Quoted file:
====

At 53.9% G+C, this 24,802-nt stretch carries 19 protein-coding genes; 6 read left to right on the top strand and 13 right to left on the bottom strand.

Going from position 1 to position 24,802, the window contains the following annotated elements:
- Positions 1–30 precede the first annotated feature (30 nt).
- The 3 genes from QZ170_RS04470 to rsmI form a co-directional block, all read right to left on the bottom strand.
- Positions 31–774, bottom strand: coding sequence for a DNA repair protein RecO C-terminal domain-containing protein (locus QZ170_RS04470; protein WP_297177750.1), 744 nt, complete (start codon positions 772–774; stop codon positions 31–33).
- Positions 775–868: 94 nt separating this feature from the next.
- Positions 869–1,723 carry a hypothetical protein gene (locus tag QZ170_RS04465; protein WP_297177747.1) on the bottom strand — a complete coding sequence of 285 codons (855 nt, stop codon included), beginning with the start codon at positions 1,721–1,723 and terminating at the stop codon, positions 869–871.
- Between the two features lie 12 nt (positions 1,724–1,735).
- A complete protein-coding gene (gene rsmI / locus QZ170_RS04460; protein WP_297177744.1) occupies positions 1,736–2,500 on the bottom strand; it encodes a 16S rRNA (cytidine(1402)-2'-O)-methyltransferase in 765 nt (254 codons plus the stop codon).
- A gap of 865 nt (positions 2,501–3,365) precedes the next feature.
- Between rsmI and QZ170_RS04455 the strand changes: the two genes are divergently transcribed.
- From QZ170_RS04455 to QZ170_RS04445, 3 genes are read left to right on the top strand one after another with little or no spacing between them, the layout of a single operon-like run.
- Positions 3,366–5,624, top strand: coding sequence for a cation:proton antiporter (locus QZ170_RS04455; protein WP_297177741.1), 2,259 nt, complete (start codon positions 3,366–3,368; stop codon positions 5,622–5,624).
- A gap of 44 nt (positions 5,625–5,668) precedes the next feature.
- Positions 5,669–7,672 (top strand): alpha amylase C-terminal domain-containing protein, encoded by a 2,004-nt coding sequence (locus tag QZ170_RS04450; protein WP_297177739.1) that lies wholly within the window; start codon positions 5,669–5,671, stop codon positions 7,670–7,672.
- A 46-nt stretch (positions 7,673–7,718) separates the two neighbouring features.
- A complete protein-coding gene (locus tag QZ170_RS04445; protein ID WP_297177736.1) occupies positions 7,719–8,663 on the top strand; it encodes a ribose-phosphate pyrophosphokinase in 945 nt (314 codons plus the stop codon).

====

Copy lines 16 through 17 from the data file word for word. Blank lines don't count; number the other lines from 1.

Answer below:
- A 46-nt stretch (positions 7,673–7,718) separates the two neighbouring features.
- A complete protein-coding gene (locus tag QZ170_RS04445; protein ID WP_297177736.1) occupies positions 7,719–8,663 on the top strand; it encodes a ribose-phosphate pyrophosphokinase in 945 nt (314 codons plus the stop codon).